I just love doing Q&A blog posts. Here is a fun and technical one requested by a follower on Instagram! Makeup for photography!
Q: I’m doing a shoot and want to get some cool shots in black and white, but also some in color. What kind of makeup should I do, so it will not look like too much in color and will pop in black and white?
A: Makeup for color versus black and white photography varies in technique. If it were me, I would try starting off by doing makeup for color and then make a few changes for the black and white shots.
Color photos – The most important thing to remember while doing makeup for color photography is to blend, blend, blend… to create soft edges. Did I mention blend? Use powder to set your makeup, but try to keep the natural glow of the skin. If you use too much powder, try applying a spray like MAC’s Fix + which will bring back the natural radiance. Make sure to give warmth to the overall photo by using a light matte bronzer around the perimeter of the face. Use a lipstick and then highlight just the middle of your lips with a pretty gloss. Note: If you use lipgloss on the entire lip, you can loose definition and it can look like you are drooling from the corners, if the light hits just right… Haha not cute! So yes, just keep the gloss in the middle!
Now that you’ve got your gorgeous color photography shots, it’s time to make some slight changes to the makeup for the black and white shots. When updating for black and white photos, be sure to focus on creating highlights and shadows to give dimension by contouring.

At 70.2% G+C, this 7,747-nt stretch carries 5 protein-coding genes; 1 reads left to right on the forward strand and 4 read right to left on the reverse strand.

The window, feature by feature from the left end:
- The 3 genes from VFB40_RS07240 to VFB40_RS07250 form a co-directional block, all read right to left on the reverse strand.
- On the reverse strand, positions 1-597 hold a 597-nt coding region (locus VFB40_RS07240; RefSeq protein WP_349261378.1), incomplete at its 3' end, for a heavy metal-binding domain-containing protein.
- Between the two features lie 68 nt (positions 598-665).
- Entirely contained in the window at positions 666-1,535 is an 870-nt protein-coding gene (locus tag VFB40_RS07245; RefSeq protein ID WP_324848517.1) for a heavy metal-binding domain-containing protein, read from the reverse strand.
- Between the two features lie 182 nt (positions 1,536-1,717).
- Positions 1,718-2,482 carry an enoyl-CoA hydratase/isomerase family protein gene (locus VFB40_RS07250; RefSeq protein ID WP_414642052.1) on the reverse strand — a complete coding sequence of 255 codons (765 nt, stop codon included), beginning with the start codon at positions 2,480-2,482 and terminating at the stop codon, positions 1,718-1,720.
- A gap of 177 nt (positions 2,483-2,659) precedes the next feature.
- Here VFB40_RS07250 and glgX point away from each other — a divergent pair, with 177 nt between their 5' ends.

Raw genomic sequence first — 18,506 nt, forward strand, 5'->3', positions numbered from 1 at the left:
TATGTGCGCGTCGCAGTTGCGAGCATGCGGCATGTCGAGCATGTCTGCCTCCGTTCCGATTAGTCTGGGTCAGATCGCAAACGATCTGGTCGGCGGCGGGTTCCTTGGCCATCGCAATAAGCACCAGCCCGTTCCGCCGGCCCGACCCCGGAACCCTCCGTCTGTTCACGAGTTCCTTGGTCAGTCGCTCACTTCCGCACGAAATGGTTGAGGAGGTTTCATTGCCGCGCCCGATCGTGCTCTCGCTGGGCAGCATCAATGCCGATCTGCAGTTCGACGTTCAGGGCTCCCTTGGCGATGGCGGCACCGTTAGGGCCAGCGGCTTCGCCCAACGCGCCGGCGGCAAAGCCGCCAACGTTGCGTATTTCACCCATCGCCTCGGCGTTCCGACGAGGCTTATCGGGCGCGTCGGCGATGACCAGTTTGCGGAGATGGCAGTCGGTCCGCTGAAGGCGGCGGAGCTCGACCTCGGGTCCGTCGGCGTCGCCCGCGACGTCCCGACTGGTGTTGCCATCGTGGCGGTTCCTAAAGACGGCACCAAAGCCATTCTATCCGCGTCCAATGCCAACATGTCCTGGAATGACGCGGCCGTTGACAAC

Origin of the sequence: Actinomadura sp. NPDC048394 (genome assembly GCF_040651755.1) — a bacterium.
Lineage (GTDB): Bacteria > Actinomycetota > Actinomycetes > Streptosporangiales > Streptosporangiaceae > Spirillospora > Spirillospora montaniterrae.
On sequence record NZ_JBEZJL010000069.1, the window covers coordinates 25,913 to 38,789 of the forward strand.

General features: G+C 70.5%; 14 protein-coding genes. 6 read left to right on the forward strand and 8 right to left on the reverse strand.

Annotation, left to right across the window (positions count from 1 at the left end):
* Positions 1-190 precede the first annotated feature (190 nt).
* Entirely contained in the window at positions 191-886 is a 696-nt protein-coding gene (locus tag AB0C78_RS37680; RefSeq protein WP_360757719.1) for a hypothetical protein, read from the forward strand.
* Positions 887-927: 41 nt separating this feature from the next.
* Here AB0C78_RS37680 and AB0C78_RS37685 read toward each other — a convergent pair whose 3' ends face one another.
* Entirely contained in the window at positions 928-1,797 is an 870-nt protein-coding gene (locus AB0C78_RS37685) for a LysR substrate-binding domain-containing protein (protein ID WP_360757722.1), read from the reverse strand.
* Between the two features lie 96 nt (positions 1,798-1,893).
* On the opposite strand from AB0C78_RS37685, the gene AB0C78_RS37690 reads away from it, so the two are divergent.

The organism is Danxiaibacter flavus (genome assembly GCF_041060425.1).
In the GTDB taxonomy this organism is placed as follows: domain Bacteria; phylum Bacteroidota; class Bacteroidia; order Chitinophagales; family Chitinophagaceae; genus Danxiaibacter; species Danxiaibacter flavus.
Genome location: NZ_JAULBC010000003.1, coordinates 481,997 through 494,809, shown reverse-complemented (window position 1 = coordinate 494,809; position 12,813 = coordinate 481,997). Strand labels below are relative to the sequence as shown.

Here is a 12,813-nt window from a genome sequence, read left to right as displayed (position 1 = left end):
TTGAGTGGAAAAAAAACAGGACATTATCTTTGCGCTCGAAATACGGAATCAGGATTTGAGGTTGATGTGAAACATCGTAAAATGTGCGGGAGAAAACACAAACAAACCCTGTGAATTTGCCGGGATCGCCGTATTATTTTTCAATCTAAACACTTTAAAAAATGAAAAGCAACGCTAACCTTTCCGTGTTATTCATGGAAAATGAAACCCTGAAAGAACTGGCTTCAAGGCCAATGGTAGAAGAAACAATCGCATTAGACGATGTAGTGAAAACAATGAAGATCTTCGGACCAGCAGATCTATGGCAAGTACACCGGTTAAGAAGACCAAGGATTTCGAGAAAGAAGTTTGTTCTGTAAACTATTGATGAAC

Black and white photos – In black and white photography every color will (obviously) translate into shades of grey, or black and white. Makeup done for black and white photography may look like a bit much to the naked eye, but will translate beautifully in photos. It is important to know the difference between warm and cool colors. Warm colors will appear as lighter shades of gray and cool undertones will appear darker. For a natural look, stick with warm tones (such as peach). If you want more of a high fashion look, then use colors that have a cool tone (shades of blues, charcoals, violets, purples). With lip color, warm tones will create a very natural look. If you want more definition to the lip, then use a color with a blue undertone (try pinks), which will translate as a deeper shade of gray. Red lipsticks can be really tricky. Orange-red will become a medium shade of gray, whereas a blue-red can translate as a dark shade of gray, and can sometimes appear black. Unless you are going for very high fashion or goth look, I’d avoid it using it.
I hope you enjoyed this post about makeup for photography!
Photo Credit: Makeup Artistry work by me (Debra Johnson), model Merissa P, photographer Dondee Q
♥ Debra Johnson Makeup Artist Orange County, California
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